Bug Squad...Happenings in the insect world By Kathy Keatley Garvey August 1, 2014
Every time I see a golden jar of honey, I'm reminded of the Cordovan bee (Italian subspecies) that visited the Garvey bee garden back in 2010.
I managed to capture a photo of her and labeled the image "Golden Bee Nectaring on Lavender," because that's what she was doing. Nectaring on lavender. And she was golden, the most beautiful bee I've ever seen.
Other bees have almost lived up to the "gold standard," but not quite.
So when Amina Harris, director of the Honey and Pollinator Center, located in the Robert Mondavi Institute of Wine and Food Science, today announced the publication of the Honey Flavor Wheel, I immediately thought of my favorite golden bee and my favorite honey varietal: starthistle. The starthistle is an exotic, invasive weed that farmers hate (and rightfully so) and beekeepers love (and rightfully so).
The flavor is exquisite. And the color is golden.
What's the Honey Flavor Wheel? Well, have you ever sampled wine and overheard the comments about it? You'll hear about the color, the clarity, the swirl, the aroma, the taste and "the finish."
I've heard folks comment "I taste a little corn...Oh, that's a puzzle to my palate."
A puzzle to me, too. I've never tasted "a little corn" in any glass of wine.
Now with the UC Davis Honey Flavor Wheel, you can describe the honey you're sampling.
“I have always been astonished by the range of flavors in honey,” Harris said. “And its aromas, too. Developing the wheel has been an astonishing learning experience at all levels. I now truly pay attention as I taste many different kinds of foods. I notice flavors from beginning to end.
“This gives a huge lexicon to the tastes and aromas we find when tasting honey,” Harris said.
The Honey Flavor Wheel production involved six months of research and development. “We brought together a group of 20 people--trained tasters, beekeepers and food enthusiasts--who worked together with a sensory scientist to come up with almost 100 descriptors,” Harris said. “This wheel will prove invaluable to those who love honey and want to celebrate its nuances.”
“I had one wonderful surprise during the tasting series. The sensory scientist we worked with, Sue Langstaff, had been to New Zealand and brought back several honeys. One was a wild flower called Viper's Bugloss. What an amazing aroma! Imagine sitting in a garden. The sun has just set. And the heady aromas of jasmine and orange blossom together crowd the air. This is the scent of Viper's Bugloss. An astonishing honey. Now I want more!”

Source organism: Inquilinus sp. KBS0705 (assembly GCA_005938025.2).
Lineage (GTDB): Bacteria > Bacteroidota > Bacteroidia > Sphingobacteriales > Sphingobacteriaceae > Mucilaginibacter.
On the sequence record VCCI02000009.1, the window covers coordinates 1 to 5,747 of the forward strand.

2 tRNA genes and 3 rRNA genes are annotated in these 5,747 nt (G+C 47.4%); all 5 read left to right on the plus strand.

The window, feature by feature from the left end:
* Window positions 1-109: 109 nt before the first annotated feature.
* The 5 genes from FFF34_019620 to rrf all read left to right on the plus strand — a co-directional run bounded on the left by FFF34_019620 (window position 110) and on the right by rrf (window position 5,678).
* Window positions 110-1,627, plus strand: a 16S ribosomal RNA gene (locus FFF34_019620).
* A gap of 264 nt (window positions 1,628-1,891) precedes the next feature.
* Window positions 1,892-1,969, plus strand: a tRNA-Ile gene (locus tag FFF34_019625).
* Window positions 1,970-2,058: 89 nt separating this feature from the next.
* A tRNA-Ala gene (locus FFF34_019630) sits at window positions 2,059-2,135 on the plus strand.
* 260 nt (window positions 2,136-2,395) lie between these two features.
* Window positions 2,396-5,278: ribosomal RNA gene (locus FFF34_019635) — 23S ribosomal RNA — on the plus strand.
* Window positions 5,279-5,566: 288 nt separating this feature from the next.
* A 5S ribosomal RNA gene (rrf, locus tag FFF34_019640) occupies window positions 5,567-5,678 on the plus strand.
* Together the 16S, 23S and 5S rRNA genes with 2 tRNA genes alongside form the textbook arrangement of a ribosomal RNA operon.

Harris' favorite honey? Sweet clover, not to be confused with clover. “Sweet clover is a tall, five-foot wildflower that grows in profusion in Montana, the Dakotas and elsewhere in the high plains of the United States,” Harris said. “It is light in color, spicy with a wonderful cinnamon hit!"
“When we tasted it, one of our analytical panel members said: 'There is really only one word for this. Yum!'
"And that is how I feel, too!” Harris said.
The front of the colorful wheel shows the descriptors, including fruity, floral, herbaceous, woody, spicy, nutty, confectionary, caramel and earthy. No longer can you just say “sweet” when you taste honey or “sour, salty and bitter.” If it's fruity, can you determine if it's berry, citrus, dried fruit, tree fruit or tropical fruit? If it falls into the confectionary category, can you pinpoint marshmallow, vanilla, maple, butterscotch, toffee, molasses, cotton candy, crème brûlée, burnt sugar or brown sugar?
There's even an “animal” category” where you can opine that your honey sample reminds you of a barnyard.
Retired Extension apiculturist Eric Mussen of the UC Davis Department of Entomology and Nematology, who has coordinated and conducted the annual honey tasting at the UC Davis Picnic Day for 38 years, remembers tasting buckwheat honey in Oregon that reminded him of “goat.”
“Maybe the honey bees drank goat pee,” he said, smiling. “Actually, the environmental conditions where the plants are growing can have quite an effect on the odors and flavors of some honeys, while others just seem to be the same everywhere. The ‘goat' honey that I tasted was buckwheat. In many cases, buckwheat honey seems more similar to blackstrap molasses than anything else. It is normally quite robust, but can be mild. In some cases it has been described as having a ‘barnyard' odor and flavor--goat? A search of websites suggests that the mild-tasting samples can become more pungent, with off-flavors developing if it's left sitting around for some time or if it's been heated.”
The back of the Honey Flavor Wheel relates how to taste honey and shares four honey profiles (Florida tupelo, California orange blossom, Northwest blackberry and Midwestern clover) “so the consumer can get an idea of how to use this innovative product,” Harris said.
The Honey Flavor Wheel, measuring 8.25 inches, sells for $10 each with all proceeds benefitting bee research at UC Davis. The wheel is available at the Robert Mondavi Institute for Wine and Food Science and soon will be available online, at the UC Davis Campus bookstore and at the downtown Davis Campus Bookstore.
This will be a definite conversation piece for all honey enthusiasts.
However, when I taste wine, I don't get "corn." When I taste honey, I don't get "goat."
Now what if a honey enthusiast tasted both corn and goat...and a wine aficionado tasted both honey and goat?
And maybe a little starthistle thrown in for good measure...